The ongoing evaluation of the Dodge Intrepid versus Charger NEXTEL Cup Series race platforms continued at Kentucky Speedway Tuesday with Penske Racing South driver Kurt Busch the No. 2 Miller Lite car.

Busch visited the 1.5-mile tri-oval to work with spring packages and further explore techniques for enhancing the performance of the 2006 Charger template.

"We come here to test because this is the closest track that we can run that gives us information for other racetracks. This place is definitely the caliber of a Cup facility. Northern Kentucky, the Cincinnati area, everybody wants a Cup race here.

"We're studying the way the rear and front springs come down to the racetrack. You don't want the car to hit the racetrack, you just want to make sure you get the car as low as you can. This place is flat and smooth. We're trying to get things right for our next race. We had it right at Daytona, but we've struggled in the last two races so we're just coming back and touching up on things," Busch said.

The 2004 series champion who competed in Roush Racing Fords for the past six seasons, described his Kentucky test as an asset at the early juncture in his Penske and Dodge transition.

"It's been weird just transitioning teams and getting that communication right. We drafted with Ryan Newman at Daytona and that's a big piece of the puzzle - getting the teams working together. I think that's gone real smooth so far."

While continuing to establish a solid communication baseline with Newman and new Crew Chief Roy McAuley, Busch also faces the challenge of managing his test tire allotment due to the series' new tire leasing policy.

"Right now, we have as many tires as we can find in our batch. Once we run out, we're out and we just have to do the NASCAR tests. It sets us on a little bit of a budget. Instead of just full throttle, wear out as many tires as you want, you really have to use the tires the right way because you want your car to handle well on new tires and old tires.

"We stashed, let's just say 100 tires, because we can only test 10 times this year due to the schedule. We look at it and we just bring 10 tires per test. So, for example, if it's 10 tests and 100 tires, we just divide it the numbers because at the end of the year, there's no more stockpiling tires. They're all gone. NASCAR is going to take them away and actually serial number the tires. It makes sense for the environment, our racecars and the budget."

Despite his numerous immediate challenges, the 27-year-old Las Vegas, Nev., driver said he is learning from the Penske approach to NEXTEL Cup racing.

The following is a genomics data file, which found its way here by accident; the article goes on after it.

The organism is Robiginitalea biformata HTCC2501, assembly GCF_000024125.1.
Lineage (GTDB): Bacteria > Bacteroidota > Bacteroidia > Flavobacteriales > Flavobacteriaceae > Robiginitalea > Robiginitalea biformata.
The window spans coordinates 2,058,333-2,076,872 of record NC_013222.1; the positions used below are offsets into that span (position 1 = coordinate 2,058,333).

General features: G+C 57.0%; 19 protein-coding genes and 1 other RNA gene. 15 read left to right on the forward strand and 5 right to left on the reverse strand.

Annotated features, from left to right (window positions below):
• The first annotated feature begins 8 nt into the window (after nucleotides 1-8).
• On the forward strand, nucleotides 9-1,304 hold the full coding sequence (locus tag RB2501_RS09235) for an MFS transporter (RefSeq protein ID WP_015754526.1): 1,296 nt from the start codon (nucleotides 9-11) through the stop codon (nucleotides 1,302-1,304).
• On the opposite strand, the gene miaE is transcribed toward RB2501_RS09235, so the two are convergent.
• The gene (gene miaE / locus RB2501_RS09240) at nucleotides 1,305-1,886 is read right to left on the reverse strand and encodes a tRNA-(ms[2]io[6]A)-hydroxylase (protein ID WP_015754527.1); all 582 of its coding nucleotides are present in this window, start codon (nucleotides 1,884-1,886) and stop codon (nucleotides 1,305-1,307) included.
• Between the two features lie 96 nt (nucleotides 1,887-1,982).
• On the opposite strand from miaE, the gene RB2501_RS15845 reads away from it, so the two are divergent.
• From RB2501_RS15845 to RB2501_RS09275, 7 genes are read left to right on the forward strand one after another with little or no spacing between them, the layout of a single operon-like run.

"The biggest difference for me has to be just the platform between cars. Driving the Ford the last few years and understanding it, now it's the Dodge. We've been running the '04 car and the '05 car, so we're here, again, trying to sort out the differences. We're just trying to make sure we do the right things with our stock cars. We have to really understand, and our group does, from the ground up on what we have to do to get these big beasts around the track," Busch said.

Busch added that one advantage to being a part of the Penske organization is his opportunity to tap the racing knowledge of the team's successful open-wheel engineers.

"We've exchanged lots of computer-based ideas such as writing different programs to understand how the front geometry works. We're looking at it from the new way of doing things instead of the old school.

"Those open-wheel cars are real light and nimble and they turn real easy. You just throw downforce at them and go. It's just a different world with the stock car stuff and Roger (Penske) is definitely in tune with everything we're doing," Busch said.

He hopes the engineering exchange will uncover the key elements he will need to improve his Charger templates and help him advance from the 22nd position in the series standings.

"We raced the Charger at Daytona and had a great car. Then we raced the '04 at California and Vegas and saw some things with it. I think we can be better all around once we get everything put together and we'll end up with the Charger. That's what we need to do. When Dodge puts so much money into advertising a program, that's the car we need to race.

"Right now, we're just trying to get the templates right so we're good when we compete with other cars. We're not looking for help from NASCAR, but trying to do it ourselves. We really just want to hammer down on what we can do internally before we go, 'Hey, can you help us out a little bit?,'" he said.

Newman also participated in the test.

Story by Mike Schmaltz

~ Kentucky Speedway ~